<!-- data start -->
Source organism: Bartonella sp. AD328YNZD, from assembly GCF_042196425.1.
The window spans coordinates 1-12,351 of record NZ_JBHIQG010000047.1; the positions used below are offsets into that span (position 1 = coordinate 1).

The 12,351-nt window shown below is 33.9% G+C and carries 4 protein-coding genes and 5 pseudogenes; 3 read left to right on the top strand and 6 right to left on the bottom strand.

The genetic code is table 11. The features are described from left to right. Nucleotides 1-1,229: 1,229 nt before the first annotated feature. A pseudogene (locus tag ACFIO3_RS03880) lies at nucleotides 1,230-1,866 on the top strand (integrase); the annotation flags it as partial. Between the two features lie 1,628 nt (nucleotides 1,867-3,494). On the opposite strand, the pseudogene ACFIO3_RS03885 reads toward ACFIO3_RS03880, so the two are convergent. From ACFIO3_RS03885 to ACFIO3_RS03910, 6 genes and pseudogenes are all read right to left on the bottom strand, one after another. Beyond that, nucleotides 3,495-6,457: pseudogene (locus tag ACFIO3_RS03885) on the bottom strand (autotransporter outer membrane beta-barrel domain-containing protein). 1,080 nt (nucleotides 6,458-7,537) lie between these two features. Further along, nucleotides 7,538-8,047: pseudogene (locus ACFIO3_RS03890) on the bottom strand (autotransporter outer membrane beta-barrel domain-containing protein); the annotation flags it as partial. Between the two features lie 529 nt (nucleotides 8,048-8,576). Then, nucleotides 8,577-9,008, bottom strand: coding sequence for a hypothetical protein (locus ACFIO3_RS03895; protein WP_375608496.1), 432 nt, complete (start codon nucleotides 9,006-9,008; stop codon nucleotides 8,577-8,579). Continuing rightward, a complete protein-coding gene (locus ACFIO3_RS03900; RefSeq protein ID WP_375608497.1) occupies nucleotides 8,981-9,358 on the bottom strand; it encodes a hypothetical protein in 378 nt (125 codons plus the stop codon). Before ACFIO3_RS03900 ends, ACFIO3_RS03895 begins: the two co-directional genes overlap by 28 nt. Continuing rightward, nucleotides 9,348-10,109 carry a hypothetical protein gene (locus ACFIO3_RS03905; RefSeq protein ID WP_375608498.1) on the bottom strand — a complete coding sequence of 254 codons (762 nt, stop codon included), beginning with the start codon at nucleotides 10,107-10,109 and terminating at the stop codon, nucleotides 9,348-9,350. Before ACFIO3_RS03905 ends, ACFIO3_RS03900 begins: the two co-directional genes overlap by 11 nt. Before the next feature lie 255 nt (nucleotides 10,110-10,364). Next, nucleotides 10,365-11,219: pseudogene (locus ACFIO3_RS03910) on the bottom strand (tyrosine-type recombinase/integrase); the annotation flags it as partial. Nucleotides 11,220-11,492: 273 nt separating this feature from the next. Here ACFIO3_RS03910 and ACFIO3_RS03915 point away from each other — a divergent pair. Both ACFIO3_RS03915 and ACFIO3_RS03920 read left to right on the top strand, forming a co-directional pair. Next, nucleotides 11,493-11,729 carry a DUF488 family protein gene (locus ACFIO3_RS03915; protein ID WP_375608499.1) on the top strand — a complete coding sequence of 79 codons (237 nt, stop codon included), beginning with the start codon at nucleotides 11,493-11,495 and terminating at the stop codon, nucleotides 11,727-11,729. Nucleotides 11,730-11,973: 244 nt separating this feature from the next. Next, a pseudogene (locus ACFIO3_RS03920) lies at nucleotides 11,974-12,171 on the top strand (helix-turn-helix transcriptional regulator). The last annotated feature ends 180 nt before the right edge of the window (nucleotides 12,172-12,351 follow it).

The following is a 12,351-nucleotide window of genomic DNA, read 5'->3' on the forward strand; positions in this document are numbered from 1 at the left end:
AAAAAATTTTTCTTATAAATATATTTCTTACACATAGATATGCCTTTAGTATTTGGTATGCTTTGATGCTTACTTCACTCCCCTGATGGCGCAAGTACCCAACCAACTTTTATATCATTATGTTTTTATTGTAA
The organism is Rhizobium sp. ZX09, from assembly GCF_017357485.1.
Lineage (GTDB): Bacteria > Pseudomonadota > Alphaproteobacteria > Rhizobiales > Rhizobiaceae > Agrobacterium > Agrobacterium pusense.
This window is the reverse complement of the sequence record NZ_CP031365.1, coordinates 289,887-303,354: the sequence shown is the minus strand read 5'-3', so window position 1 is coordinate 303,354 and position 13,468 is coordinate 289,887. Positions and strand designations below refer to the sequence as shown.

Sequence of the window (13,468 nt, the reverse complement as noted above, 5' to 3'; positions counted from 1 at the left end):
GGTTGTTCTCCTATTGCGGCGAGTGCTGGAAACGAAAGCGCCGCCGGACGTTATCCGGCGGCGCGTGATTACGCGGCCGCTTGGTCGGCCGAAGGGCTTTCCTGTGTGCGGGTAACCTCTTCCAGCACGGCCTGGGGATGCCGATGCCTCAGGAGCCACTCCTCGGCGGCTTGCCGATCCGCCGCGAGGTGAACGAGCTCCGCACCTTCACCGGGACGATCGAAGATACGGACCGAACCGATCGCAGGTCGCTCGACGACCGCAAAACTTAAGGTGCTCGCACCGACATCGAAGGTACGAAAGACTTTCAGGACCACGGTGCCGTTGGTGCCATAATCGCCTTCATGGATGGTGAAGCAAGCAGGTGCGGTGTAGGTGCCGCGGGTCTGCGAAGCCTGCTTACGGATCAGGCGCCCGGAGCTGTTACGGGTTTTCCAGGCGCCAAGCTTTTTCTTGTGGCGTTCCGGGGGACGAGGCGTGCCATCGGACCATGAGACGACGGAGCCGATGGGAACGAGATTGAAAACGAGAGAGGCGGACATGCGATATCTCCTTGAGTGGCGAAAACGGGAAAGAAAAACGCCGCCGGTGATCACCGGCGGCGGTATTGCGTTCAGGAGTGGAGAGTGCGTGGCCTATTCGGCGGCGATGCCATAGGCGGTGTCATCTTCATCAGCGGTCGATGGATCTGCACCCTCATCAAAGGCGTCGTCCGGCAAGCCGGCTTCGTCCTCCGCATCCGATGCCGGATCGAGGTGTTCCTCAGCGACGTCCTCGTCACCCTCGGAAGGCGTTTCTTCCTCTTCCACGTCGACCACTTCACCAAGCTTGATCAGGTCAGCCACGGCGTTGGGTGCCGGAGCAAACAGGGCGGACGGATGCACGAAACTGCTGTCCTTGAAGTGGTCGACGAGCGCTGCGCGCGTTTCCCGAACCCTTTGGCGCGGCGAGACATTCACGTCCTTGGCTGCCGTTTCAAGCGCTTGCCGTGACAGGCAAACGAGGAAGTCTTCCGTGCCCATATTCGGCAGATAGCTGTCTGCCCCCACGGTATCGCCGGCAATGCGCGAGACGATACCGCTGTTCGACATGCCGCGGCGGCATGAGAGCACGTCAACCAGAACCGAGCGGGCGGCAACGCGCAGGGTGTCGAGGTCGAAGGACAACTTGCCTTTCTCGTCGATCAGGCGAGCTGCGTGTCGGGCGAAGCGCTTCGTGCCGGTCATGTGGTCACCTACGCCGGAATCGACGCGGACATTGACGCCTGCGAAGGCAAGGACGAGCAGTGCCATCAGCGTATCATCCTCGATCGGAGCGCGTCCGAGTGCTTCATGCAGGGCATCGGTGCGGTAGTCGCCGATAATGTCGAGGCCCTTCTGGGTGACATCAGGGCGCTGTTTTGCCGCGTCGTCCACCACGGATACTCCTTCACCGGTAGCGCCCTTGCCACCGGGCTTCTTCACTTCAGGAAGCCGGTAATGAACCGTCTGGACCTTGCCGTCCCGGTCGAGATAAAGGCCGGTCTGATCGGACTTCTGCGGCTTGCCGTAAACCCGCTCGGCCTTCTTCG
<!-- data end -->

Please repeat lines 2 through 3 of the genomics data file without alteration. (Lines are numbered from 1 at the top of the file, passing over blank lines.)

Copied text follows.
The window spans coordinates 1-12,351 of record NZ_JBHIQG010000047.1; the positions used below are offsets into that span (position 1 = coordinate 1).

The 12,351-nt window shown below is 33.9% G+C and carries 4 protein-coding genes and 5 pseudogenes; 3 read left to right on the top strand and 6 right to left on the bottom strand.